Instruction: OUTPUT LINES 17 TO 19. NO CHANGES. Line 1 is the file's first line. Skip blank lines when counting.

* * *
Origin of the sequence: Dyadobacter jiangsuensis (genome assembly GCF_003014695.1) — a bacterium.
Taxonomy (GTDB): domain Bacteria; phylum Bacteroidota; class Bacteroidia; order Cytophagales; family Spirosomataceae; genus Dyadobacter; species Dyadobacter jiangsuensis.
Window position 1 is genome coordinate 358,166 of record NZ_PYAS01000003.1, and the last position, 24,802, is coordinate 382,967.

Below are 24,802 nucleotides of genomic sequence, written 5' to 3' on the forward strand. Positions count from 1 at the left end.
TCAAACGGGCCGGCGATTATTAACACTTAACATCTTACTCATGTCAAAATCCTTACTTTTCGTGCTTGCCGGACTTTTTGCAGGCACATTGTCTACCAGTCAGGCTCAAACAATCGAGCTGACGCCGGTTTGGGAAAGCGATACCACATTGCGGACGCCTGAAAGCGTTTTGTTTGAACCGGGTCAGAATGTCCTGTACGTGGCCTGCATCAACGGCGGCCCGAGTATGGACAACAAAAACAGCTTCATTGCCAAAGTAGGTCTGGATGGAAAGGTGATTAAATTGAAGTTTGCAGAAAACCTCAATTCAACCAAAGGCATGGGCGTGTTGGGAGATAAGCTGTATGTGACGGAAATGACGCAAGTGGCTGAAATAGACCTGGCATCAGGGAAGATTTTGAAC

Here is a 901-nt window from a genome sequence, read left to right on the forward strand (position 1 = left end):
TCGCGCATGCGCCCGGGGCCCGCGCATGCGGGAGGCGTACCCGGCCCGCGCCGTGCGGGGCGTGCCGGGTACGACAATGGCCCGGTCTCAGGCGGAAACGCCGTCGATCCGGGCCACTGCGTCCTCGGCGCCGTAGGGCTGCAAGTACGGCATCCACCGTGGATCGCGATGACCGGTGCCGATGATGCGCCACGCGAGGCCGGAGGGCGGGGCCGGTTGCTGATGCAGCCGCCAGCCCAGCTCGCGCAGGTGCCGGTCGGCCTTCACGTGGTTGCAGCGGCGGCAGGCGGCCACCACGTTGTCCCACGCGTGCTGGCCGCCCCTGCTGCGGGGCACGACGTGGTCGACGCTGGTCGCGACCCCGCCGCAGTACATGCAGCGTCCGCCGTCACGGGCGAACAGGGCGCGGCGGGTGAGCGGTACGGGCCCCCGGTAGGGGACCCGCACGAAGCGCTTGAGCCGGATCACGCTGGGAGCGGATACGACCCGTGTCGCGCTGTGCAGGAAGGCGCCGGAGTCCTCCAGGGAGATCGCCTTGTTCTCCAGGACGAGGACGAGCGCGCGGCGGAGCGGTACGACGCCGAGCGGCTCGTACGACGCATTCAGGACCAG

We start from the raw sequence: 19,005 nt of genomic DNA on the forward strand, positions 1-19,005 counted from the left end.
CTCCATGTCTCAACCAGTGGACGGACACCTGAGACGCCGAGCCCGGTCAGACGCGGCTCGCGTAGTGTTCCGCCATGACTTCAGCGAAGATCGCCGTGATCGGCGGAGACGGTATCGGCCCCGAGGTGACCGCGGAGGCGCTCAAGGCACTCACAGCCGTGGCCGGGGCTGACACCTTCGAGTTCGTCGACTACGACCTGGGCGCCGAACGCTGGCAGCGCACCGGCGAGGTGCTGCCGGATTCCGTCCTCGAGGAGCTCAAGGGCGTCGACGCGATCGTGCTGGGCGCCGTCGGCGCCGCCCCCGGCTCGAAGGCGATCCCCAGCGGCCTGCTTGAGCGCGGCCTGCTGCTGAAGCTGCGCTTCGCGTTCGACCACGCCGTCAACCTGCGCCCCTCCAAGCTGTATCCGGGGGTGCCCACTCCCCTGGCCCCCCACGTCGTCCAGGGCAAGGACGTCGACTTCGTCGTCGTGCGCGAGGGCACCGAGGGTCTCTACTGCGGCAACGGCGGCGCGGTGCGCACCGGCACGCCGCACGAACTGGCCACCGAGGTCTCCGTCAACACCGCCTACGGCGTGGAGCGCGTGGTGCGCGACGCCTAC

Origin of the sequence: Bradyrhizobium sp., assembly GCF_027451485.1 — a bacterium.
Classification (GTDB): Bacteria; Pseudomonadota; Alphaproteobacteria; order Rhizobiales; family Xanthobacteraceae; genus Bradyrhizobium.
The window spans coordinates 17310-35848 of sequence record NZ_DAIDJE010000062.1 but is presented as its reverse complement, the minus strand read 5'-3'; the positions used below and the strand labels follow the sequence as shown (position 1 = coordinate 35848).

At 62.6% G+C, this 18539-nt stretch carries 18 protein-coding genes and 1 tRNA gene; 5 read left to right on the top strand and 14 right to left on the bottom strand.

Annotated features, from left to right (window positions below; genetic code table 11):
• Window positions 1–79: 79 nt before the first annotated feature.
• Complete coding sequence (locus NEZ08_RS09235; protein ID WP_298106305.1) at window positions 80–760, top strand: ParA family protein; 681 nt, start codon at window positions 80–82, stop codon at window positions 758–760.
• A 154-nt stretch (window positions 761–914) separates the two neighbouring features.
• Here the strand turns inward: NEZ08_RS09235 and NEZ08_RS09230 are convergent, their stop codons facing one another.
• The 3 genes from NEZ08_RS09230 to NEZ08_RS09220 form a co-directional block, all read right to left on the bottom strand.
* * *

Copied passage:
• A 154-nt stretch (window positions 761–914) separates the two neighbouring features.
• Here the strand turns inward: NEZ08_RS09235 and NEZ08_RS09230 are convergent, their stop codons facing one another.
• The 3 genes from NEZ08_RS09230 to NEZ08_RS09220 form a co-directional block, all read right to left on the bottom strand.